Like the “velvet revolutions” of 1989, the “coloured revolutions” in the post-Soviet space have coupled democracy with market liberalism. Their intention has not been to scare foreign investors, but to attract them – quite a novelty for a social revolution! The new revolutionary elites have been expected to carry out the institutional design of their transitional societies into fully-fledged market democracies. To put it differently: if the objective of “hard” socialist revolutions was a socialist project that would never be reached, the “liquid” revolutions succeed when they turn people into consumers with the “freedom of choice” in both politics and in the supermarket.

In “liquid” revolutions, the working class is no longer the political vanguard. Of course, trade unions can play an important role, and strikes are still used as a political weapon. However, the hegemony of the working class belongs to the twentieth century – the age of industrialism, the tamed market economy, and the welfare state. Does this mean that the ideas of social justice articulated in the twentieth century by the workers’ movements are outdated? Indeed, it does seem that today’s “liquid” revolutions understand “justice” mainly as “fair elections”. But this is only half of the truth.

In my eyes, the classical idea of social justice was implicit in the Orange Revolution, and even played a mobilizing role. Like other post-Soviet countries, Ukraine has experienced some devastating effects of neo-liberal reforms over the last decade, namely the ugly domestic version of “oligarch capitalism”. The social inequality and impoverishment that emerged in the 1990s is reminiscent of Third World countries. However, the demand for social justice was not articulated by the traditional forces of the Left – the communists or social democrats – which are evidently ill equipped for the challenges of “liquid modernity”. Instead, it was the anti-oligarchic, “quasi-socialist” populism of Yulia Tymoshenko that mobilized the public’s deep feeling of injustice attributed to the capitalist transition. It was this long accumulated anger, and not only the electoral fraud, which brought the people to the streets.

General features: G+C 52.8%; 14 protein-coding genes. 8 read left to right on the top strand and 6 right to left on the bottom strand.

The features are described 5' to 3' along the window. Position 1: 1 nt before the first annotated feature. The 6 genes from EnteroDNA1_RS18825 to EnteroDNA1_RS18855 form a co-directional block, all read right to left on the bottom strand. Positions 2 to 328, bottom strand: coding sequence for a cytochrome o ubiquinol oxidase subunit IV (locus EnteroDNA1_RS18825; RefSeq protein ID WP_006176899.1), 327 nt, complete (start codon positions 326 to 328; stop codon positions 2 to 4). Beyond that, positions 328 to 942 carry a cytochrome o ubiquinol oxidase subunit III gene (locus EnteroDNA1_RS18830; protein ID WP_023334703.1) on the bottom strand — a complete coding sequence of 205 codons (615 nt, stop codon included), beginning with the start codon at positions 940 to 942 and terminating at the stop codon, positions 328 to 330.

On the other hand, it is likely that the working class of eastern Ukraine opposed Yushchenko for other “quasi-socialist” motives, above all the fear of a neo-liberal restructuring of the coal mining and heavy industry. The miners of the Donbas region preferred local oligarchs and “red directors” to the imagined and real dangers of globalization, represented by Yushchenko and his allies. While the Orange Revolution was not about a socialist alternative, ideas of justice and equality inspired many Ukrainians in both political camps.

…and back to “hard” revolutions

Those who remember the portraits of Yushchenko styled as Che Guevara on the T-shirts of Ukrainians, and those who saw the huge Che posters in the streets of La Paz, will understand what I want to say. Even the politics of citation show how different the events in Ukraine and Bolivia were. Indeed, they probably belong to two different paradigms: the postmodern and the modern. In the world of modernity, the spiritual leaders of a revolution are taken seriously. This is no longer the case in the “rainbow world” of postmodern revolutions: posters of Lech Walesa on the streets of Kiev would have been unimaginable.